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The proposal, to be considered by the Dunedin City Council's hearings committee later this week, is to convert existing buildings at 86 Macandrew Rd into an office and retail shop.
The office would be used by health and support service provider Access Homehealth, providing space for up to 15 staff.
Council senior planner Kirstyn Lindsay, in a report to the committee, has recommended consent be granted, despite being a non-complying activity on land zoned for industrial use.
However, the proposal to convert part of the same site into a new retail development - a community shop for St John - has run into opposition, with Ms Lindsay recommending consent be declined.
That was because allowing a retail outlet on industrial land risked creating an ''undesirable precedent'' that could undermine the district plan by damaging the city's local activity zones, she said.
There were other vacant shops available in South Dunedin's nearby local activity zone, which lacked only the parking that was available at the proposed Macandrew Rd site.
''The approval of such a proposal could add to the erosion of traditional retail hubs within the city as businesses seek tenancies with exclusive parking outside of the city centres.''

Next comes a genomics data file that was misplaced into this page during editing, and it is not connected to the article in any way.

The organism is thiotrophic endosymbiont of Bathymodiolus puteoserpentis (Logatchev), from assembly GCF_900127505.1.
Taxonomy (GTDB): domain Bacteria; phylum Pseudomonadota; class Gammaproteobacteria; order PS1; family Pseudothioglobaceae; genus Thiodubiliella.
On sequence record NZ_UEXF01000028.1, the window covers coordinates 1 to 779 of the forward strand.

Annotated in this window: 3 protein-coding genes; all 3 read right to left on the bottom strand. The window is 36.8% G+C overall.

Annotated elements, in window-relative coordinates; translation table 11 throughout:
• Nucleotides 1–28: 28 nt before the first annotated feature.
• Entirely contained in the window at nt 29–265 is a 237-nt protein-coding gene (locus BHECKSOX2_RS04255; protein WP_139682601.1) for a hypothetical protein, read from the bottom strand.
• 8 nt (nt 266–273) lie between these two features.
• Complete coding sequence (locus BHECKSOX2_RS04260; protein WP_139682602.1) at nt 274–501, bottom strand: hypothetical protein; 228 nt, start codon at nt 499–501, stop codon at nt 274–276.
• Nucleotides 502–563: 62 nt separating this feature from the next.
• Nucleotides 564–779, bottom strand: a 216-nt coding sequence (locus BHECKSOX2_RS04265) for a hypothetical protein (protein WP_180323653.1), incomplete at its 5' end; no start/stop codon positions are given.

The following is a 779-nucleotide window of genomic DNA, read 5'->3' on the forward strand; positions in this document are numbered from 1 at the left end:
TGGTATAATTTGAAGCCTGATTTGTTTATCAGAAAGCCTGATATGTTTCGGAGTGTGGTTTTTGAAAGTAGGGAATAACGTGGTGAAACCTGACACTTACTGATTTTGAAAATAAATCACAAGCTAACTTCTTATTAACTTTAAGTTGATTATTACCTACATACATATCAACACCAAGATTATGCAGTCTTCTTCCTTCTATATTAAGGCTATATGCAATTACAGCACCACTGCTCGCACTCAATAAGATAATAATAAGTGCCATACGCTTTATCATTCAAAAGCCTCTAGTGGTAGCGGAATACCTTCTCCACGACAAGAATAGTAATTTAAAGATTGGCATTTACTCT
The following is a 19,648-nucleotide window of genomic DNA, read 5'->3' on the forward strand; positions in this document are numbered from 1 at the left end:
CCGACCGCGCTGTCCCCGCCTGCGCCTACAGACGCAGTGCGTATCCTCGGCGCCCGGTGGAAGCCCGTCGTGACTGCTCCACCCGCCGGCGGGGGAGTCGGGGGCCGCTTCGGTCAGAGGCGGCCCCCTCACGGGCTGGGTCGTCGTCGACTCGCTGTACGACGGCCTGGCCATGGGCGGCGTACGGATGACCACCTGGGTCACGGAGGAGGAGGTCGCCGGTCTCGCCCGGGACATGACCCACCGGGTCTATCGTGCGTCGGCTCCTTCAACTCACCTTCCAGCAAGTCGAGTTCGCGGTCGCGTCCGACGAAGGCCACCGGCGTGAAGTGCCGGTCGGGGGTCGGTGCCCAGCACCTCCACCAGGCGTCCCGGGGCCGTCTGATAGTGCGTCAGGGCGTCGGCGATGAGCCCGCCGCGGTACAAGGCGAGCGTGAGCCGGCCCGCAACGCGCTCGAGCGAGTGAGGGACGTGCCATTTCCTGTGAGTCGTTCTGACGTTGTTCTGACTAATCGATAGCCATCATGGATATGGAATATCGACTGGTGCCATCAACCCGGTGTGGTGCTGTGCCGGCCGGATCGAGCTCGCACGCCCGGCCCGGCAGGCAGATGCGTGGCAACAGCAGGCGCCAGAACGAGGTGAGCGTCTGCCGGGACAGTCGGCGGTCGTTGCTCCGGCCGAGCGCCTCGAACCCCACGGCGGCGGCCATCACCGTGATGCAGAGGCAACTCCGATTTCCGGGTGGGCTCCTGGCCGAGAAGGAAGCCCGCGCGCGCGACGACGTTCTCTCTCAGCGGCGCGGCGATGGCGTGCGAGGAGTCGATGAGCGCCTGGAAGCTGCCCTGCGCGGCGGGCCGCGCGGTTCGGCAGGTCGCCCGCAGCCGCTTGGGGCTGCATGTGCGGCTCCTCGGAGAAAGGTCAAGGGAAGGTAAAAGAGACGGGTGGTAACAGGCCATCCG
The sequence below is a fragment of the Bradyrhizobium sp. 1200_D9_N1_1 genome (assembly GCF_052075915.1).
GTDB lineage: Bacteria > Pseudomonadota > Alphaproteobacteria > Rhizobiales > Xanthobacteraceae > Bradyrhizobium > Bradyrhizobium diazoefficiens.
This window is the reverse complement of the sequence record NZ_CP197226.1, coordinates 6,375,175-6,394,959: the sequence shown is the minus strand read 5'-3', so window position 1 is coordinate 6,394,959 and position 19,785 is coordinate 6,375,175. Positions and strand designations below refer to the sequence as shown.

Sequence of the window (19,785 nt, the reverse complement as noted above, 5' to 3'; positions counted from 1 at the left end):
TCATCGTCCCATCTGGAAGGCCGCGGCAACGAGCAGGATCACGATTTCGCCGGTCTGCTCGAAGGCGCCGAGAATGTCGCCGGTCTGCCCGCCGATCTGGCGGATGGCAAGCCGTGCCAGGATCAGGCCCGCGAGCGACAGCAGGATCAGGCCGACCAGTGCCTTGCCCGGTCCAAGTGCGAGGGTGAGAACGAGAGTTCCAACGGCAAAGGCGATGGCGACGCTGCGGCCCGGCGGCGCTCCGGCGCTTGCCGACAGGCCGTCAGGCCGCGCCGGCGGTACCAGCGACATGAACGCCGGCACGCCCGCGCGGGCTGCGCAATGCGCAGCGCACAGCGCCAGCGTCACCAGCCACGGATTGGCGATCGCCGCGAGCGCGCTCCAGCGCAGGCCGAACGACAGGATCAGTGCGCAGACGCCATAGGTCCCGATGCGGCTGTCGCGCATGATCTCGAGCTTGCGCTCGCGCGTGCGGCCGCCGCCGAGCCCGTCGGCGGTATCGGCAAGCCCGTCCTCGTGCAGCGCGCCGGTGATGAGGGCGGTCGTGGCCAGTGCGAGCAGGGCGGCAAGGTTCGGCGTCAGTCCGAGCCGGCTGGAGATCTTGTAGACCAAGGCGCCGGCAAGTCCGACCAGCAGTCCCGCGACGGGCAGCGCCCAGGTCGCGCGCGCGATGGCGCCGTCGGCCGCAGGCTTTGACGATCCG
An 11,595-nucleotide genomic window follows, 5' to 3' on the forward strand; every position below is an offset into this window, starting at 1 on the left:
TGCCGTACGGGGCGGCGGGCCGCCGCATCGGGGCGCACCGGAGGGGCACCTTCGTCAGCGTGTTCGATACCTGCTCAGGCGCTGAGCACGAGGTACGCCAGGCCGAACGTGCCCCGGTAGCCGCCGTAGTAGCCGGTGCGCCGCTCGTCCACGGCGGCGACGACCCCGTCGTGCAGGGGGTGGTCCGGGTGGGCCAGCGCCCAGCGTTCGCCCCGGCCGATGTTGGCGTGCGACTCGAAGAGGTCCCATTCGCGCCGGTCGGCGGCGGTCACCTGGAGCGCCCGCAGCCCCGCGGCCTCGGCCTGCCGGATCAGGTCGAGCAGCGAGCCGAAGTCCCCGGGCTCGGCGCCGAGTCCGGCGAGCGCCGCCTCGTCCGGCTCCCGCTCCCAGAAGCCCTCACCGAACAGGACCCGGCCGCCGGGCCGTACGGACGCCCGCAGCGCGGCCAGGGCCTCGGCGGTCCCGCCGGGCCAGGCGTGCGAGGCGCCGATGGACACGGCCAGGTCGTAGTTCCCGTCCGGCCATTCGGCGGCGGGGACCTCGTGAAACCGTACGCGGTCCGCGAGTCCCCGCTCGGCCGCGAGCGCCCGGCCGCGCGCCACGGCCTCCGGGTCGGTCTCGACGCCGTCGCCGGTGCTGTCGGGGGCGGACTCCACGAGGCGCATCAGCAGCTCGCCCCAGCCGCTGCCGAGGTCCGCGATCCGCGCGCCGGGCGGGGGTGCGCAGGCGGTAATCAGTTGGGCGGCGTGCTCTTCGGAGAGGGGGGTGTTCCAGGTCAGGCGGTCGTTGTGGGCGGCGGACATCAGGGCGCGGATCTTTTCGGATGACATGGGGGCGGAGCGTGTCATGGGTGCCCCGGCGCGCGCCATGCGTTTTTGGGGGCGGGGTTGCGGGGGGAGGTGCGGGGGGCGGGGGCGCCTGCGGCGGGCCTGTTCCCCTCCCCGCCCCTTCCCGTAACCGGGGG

The committee needed to avoid mistakes where possible, as Dunedin's low growth meant they would otherwise have to be ''tolerated and endured for many years to come'', she said.
The St John store would be open six days a week, catering for up to 50 customers a day, with three staff selling donated second-hand goods.
Proceeds would be used to fund ''essential health services'' in Dunedin, her report said.
Both developments would be on industrial land, so neither complied with Dunedin district plan rules.
Ms Lindsay said it was ''laudable'' both proposals would make use of existing buildings, which were in the process of being refurbished.
The office would replace an existing one, also located on industrial land in Fryatt St, meaning no net loss of industrial land for the city.
However, the proposed shop would be new to the city, meaning a loss of industrial land would result, her report said.
''I consider the relocation of the commercial office from the Fryatt Street site to be a positive one . . . I labour to see a similar positive effect for the retail aspect of the proposal.''
The planner's recommendation would be among factors considered by the hearings committee - chairman Cr Andrew Noone and Crs David Benson-Pope and Lee Vandervis - when it met on Thursday.
Last month, building owner Russell Lund criticised a council planner's decision to recommend declining consent for his planned redevelopment of the New Zealand Loan and Mercantile Building.
That proposal, which has attracted more support than opposition, is still being considered, with an adjourned hearing set to resume later this month.